10/28/2016 05:03 EDT | Updated 10/28/2016 06:47 EDT

Foreign Buyers In Toronto Snap Up 5% Of New Condos. But There Could Be More.

An expert said those buyers actually play a "rather limited role."

Foreign buyers only have a "limited" influence on the Greater Toronto Area's new condo market, says a study out of market research firm Urbanation.

But that study didn't account for how much more money is being spent on foreign-owned units — a key metric for evaluating outside influences on a housing market.

A woman walks past graffiti which reads, "KA-CHING" near condominium buildings behind a lot of vacant land that is boarded up in Toronto on Sept. 21, 2012. (Photo: Mark Blinch/Reuters)

The study, released Thursday, shows that foreign buyers only represent five per cent of sales that have happened in condominium projects that are currently under development.

That's far fewer than the share of domestic investors, who made up 52 per cent; the remainder, 43 per cent, was made up by GTA residents who planned on occupying their units.

But even that five per cent figure doesn't capture the magnitude of foreign buying, Urbanation senior VP Shaun Hildebrand told The Huffington Post Canada.

'Foreign buyers'

Foreign buyers were defined in the study as "purchasers whose primary residence is outside of Canada," while domestic buyers represented people who had primary residences in Canada but did not intend to self-occupy their units.

Many foreign buyers could have dual identifications, local intermediaries, or else have relatives purchase units on their behalf. Such purchasers were counted as "domestic investors."

"I would say that foreign wealth represents a much larger share than the number of pure foreign buyers," Hildebrand said.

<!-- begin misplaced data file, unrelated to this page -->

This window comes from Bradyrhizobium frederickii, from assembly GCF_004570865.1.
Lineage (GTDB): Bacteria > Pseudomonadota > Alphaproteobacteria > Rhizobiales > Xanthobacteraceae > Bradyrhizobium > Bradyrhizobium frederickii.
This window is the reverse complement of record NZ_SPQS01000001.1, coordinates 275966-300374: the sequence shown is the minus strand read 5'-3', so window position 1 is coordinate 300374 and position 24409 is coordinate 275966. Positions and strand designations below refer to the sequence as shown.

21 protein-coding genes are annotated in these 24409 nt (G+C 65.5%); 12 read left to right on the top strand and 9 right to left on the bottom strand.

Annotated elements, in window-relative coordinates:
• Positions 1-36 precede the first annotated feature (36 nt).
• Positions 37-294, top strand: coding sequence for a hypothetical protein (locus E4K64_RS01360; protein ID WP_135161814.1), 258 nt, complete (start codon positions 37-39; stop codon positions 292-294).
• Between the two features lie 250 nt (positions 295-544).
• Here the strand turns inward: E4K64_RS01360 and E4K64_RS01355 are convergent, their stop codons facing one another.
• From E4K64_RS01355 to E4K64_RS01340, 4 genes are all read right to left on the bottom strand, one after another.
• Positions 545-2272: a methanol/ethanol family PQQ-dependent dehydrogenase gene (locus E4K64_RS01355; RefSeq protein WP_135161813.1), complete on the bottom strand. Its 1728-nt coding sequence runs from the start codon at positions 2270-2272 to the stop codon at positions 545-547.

"I would say that foreign wealth represents a much larger share than the number of pure foreign buyers."

Urbanation also found that foreign buyers alone could make up a larger share of buyers in projects that are known to attract purchasers with primary residences outside Canada.

In buildings that attract foreign buyers, the share of units sold to them could be anywhere between one and 25 per cent, compared to a range of five and 90 per cent for domestic investors.

Urbanation therefore concluded that foreign buyers have a "rather limited role" in new GTA condos.

But these figures alone don't necessarily capture the influence of foreign investment.

How much do they pay?

The study didn't contain information related to how much money foreign buyers are paying for new condos in the GTA — which is crucial to examining how much foreign money is affecting real estate activity.

The Government of B.C. started collecting data related to foreign investment in real estate earlier this year.

An analysis of sales between June 10 and July 14 found that foreign buyers were investing an average of $946,945 in residential real estate, while Canadian citizens and permanent residents were paying $911,425.

Hildebrand told HuffPost Canada that Urbanation's study is the first of its kind, but that purchase prices are "something we can perhaps look at in future."

Toronto's CN Tower stands behind a condo building. (Photo: Brendan Hunter/Getty Images)

The study came amid reports that purchasers from outside Canada are entering Toronto's real estate market after B.C. introduced a 15 per cent property tax foreign buyers over the summer.

TD economist Diana Petramala noted last month that Toronto's sales-to-population ratio has grown to 1.9 in recent months, up from an average of 1.6.

And last month, CIBC economist Benjamin Tal said Ontario might not have any choice but to implement a foreign buyers tax because "everybody else is doing it."

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